party of the dawn, rather than of the
siinsetV
"For llfty yi-ais thu Republican
party has believed hi the country and
labored for It lu hope and Joy: has
reverenced the Mag and followed It.
Has carried It under strange skies
and planted II uu far receding hori
zons. Has seen the nation grow
gieater every year and mure respect
ed. Has seen the country extend lis
Intercourse and Its lulluence to re
gions unknown to our fathers.
"Yet it has never abated one Jot or
tltlu of the ancient law Imposed on us
by (lod-fearlug ancestors. The con
stitution of our fathers has been the
light lo our feet. Our path Is, and
everwlll remain, that of ordered pro
gress, of liberty under the law, Hut
wu are not daunted by progress. We
aie not afraid of the light! The fab
ric our fathers hullded will stand all
shocks of fate or fort line. While
there will always bu pleasure in look
lug back on the history they made,
thu coming generation has the right
to anticipate work not less Important.
"We who are passing off thu stagu
bid you, as the children of Israel en
camping by the sea were hidden, logo
forward. We whose hands can no
longer hold the llamlng torch, pass It
on to you, that Its clear light may
show the truth to I he ages thatareto
come."
Seu that your ballot on the 5th of
November reads:
For President, Win. II. Taft.
For (inventor, John C. McKlnley,
For Supreme Judge, John Keiinlsh.
For Congiess, Claud Y. Hickman.
For Representative, Win. It. Swope.
For County Judge. 1st Dist., Peter
II. Raler.
For County Judge 2d Dist., Isaac
D. Painter.
For Prosecuting Attorney. A. M
Tlhbels.
For Sheriff, Ceo. II. (lelvln.
For Assessor, Perry W. Ramsay.
For Public Administrator, C.
Cummins,
For Surveyor, John II. Peret.
For Coroner, Dr. L. II. Long.
w,
They Are Passing.
Hannah K. Oilltl, the willow id
Thomas K. Oilltl, died al her home ill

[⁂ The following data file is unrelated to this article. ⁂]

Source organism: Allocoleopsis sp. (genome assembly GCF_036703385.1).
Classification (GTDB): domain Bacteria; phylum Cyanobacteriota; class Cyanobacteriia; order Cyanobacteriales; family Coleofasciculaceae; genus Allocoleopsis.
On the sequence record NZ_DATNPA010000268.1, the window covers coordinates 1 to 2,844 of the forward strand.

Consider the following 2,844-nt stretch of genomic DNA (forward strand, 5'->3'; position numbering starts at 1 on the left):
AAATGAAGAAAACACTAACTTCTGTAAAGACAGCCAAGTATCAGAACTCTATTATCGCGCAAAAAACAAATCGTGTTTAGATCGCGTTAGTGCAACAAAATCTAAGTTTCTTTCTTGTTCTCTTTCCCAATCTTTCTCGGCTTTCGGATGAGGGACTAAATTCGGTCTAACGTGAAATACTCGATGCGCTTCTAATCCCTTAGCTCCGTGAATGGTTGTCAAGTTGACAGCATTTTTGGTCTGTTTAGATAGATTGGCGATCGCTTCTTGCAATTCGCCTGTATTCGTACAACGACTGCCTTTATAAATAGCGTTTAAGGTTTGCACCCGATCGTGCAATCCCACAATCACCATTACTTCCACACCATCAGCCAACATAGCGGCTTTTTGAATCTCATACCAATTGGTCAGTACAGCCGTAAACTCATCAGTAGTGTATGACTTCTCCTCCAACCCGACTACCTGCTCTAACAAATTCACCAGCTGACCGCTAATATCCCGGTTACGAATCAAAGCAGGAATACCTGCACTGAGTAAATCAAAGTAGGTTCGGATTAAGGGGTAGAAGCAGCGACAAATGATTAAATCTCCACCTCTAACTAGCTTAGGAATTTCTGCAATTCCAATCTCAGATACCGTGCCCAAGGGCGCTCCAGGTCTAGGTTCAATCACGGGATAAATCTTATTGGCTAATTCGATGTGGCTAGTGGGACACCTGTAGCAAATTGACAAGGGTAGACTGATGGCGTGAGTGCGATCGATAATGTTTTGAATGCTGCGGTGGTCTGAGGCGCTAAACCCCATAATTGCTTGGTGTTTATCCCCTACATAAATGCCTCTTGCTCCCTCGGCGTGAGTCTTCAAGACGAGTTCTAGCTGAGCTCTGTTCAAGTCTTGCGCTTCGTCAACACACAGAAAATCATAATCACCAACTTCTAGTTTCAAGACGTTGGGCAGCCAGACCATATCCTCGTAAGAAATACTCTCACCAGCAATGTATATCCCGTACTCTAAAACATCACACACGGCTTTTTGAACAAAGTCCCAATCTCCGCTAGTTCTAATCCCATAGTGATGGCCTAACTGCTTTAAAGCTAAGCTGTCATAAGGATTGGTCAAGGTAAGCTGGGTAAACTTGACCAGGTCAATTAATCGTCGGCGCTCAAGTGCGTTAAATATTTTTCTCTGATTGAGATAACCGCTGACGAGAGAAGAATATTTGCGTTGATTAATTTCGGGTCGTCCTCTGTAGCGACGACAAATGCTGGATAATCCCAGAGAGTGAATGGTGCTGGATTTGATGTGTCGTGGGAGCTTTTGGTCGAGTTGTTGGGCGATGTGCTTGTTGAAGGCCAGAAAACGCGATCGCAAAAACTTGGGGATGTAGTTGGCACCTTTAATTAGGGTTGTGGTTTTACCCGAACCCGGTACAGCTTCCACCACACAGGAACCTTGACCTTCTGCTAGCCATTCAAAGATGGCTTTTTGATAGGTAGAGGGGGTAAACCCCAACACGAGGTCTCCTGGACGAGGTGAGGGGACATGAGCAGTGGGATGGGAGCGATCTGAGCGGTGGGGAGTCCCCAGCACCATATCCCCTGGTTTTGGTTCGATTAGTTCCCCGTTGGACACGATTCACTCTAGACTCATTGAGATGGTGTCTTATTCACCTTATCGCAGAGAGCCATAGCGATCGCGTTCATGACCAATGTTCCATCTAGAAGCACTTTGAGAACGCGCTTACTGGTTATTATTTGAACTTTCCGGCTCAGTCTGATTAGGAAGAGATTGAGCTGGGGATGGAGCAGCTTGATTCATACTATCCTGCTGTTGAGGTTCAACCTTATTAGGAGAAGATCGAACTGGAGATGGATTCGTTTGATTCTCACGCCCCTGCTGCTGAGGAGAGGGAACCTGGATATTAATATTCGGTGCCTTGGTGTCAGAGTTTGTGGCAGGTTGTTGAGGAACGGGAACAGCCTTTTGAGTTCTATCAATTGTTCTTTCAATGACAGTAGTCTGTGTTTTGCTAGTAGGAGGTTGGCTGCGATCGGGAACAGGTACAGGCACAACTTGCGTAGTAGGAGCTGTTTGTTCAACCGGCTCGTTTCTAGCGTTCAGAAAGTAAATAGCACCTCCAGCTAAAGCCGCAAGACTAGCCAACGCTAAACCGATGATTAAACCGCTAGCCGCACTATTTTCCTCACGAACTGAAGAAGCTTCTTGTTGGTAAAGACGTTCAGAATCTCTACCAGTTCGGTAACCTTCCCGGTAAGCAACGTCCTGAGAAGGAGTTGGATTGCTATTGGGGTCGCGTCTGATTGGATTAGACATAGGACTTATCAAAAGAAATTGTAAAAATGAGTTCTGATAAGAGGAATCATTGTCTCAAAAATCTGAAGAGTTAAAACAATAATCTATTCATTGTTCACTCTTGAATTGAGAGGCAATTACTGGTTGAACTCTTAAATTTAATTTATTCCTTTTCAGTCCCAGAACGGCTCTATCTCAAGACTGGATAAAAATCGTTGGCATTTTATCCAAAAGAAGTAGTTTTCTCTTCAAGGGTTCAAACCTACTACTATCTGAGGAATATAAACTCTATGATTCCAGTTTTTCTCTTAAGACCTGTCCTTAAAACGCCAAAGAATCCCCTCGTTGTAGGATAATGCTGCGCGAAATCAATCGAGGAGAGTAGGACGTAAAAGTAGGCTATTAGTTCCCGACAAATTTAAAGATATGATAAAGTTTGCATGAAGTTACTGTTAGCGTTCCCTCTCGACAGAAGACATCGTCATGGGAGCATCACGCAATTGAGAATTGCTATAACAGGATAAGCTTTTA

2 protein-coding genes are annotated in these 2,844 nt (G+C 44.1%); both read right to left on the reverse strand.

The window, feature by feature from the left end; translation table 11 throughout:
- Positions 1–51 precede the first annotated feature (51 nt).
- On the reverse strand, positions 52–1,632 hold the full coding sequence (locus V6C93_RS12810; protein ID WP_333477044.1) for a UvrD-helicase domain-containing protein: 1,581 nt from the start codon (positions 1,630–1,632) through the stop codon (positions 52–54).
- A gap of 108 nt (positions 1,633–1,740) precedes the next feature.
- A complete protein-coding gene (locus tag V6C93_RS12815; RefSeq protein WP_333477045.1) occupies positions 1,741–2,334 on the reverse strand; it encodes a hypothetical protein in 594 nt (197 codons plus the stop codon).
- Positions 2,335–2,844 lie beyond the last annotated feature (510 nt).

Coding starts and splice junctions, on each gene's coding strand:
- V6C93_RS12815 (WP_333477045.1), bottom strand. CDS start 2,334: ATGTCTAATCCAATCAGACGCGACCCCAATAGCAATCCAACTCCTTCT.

St.TJoseph, Friday last. October Ith,
!U2, In her early day sbu resided at
Finest City and Foibcs, being the
daiiuhter of William llerron. one of
the pioneers of the county. Her sister!
married Usq. Carter, of Forbes, and Is
the only survivor of the family. Her
father was a makerorspliiulug wheels
In thu early days, and later I he family
removed to Forbes, and engaged in
the ineicant He business with V D.
Taylor, and sold goods when the rail
road was being built. Afterwards
Ceo. Meyer, now of Oregon, became a
member of the llrm, and It was known
. now.,,,.
as llerron, Taylor Meyer. Thu linn
dissolved and Mr. llerron and Levi
Devorss
business
established a mercantile
The Single Tax.
Here is thu Single Tax proposition
boiled down: "So much taxes must
bu raised eachyear. If they aru raised
on all classes of property each class
will havu to pay so much. If you drop
out any one class, the classes that re
main will havu to pay more. Thu
class of property is the divisor, thu
amount of taxes to hu raised Is thu
dividend; If you decrease your divisor
you Increase your qiiuilunt. If you
take personal property out of your
divisor, you nearly double your quo
tient, thu amount you have to pay.
When personal property is exempted
from taxation as proposed by thu single
tax, the property thatlsleft, franchises
and real estate, will have to bear the
burden now borne by personal prop
erty. No amount of sophistry can get
around this fact. You can't raise
yourself by your bootstraps and you
can't make real estate carry Its present
load of taxation and the added burden
that Is now born by personal property
without raising taxes on real estate.
Don't let the single taxers sting you